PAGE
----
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Re: User interaction from multiple threads

From: Eli Zaretskii
Subject: Re: User interaction from multiple threads
Date: Fri, 24 Aug 2018 11:51:40 +0300

> Date: Fri, 24 Aug 2018 10:34:07 +1200
> From: Phil Sainty <address@hidden>
> Cc: address@hidden, address@hidden, address@hidden,
>  address@hidden, address@hidden
> On 2018-08-24 02:08, Eli Zaretskii wrote:
> >> From: Richard Stallman <address@hidden>
> >> Perhaps the minibuffer should indicate which thread is making the
> >> request when that isn't the current thread.
> > 
> > Why is that important?
> Because otherwise it won't necessarily be obvious to the user that a
> succession of prompts are unrelated?  They may or may not be able to
> figure it out relatively easily, but that depends somewhat on how the
> specific prompts in question happen to have been written.

Indeed, so maybe those prompts which don't explain themselves (I
expect them to be a small minority) should be improved.

> Some kind of identifier for the source of the message seems very
> sensible to me.

The identifier must be very informative and specific, and I expect
that to be difficult, given the small screen estate we devote to
prompts (of which the ID will have to be a small part).

> > Wouldn't the prompt itself be informative enough?
> Undoubtedly that would often be true, but are all prompts written in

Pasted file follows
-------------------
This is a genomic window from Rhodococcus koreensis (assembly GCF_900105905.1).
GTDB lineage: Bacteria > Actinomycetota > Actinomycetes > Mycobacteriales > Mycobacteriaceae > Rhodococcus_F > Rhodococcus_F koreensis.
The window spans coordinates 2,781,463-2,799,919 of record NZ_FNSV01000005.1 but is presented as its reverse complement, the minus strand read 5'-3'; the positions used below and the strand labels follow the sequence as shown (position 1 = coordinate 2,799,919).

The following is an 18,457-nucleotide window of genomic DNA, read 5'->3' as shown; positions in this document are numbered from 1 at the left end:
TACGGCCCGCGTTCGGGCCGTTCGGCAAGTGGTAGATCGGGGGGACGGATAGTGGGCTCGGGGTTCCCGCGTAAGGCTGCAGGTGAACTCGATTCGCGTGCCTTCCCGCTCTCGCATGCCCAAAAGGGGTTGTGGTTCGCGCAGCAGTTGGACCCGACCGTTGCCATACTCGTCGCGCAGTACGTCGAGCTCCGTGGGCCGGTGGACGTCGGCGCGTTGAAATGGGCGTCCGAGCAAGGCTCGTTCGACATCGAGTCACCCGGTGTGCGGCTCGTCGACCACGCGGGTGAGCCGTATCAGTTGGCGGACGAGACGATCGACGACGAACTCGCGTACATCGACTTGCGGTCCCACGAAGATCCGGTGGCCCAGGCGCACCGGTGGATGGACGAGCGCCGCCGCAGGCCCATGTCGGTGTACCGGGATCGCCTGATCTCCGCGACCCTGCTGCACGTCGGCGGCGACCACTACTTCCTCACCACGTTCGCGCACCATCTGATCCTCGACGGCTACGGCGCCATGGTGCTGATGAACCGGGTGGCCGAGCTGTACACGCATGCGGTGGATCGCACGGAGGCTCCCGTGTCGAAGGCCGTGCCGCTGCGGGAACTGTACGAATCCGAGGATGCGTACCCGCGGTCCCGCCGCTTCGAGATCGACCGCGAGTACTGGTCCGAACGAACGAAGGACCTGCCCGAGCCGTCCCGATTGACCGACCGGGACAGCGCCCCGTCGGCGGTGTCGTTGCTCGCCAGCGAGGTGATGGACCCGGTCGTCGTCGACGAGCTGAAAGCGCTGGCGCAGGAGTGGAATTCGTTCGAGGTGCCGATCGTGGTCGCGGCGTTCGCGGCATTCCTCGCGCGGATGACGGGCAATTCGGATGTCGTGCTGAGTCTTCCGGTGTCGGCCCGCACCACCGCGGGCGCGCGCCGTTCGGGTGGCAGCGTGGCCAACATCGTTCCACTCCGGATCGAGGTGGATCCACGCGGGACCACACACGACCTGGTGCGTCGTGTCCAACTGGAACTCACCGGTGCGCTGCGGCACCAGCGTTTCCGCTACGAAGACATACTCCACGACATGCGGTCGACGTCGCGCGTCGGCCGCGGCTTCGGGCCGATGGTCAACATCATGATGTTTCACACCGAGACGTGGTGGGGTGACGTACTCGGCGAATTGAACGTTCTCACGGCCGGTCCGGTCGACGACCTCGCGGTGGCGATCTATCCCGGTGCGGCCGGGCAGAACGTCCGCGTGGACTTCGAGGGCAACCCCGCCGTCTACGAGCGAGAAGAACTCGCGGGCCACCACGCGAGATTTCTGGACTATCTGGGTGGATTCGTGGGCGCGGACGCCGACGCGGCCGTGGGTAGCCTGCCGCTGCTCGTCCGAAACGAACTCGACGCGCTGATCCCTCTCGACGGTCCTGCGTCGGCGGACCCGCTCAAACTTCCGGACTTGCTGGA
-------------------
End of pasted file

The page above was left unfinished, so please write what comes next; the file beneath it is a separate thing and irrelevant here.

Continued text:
> such a specific fashion to guarantee they would be unambiguous within
> any arbitrary arrangement of asynchronous prompting activity?  I would
> be very surprised if that turned out to be true.  At minimum, few if
> any of the existing prompts (many of which may now be triggered in
> thread contexts), will have been written with this particular scenario
> in mind.

We seem to have different expectations about the current state of
affairs in this aspect, so maybe a small survey should help us make
the proverbial reality check?

> > And how (in what terms) would you suggest to indicate the thread ID
> > in this case?
> `make-thread' takes an optional NAME argument, so perhaps that can be
> used when it's set?  Otherwise some kind of internal ID would probably
> have to suffice?  If NAME is not generally suitable, then perhaps we
> need something additional as a human-readable identifier?

I don't expect anyone to remember which name corresponds to what job
that is running in the background, when there are enough of them.
That name will have to come from some Lisp written by the same
programmers whom you don't trust to provide self-explanatory prompts,
so we are back to the same problem (except that a thread name will
normally be shorter, so less informative and less specific).

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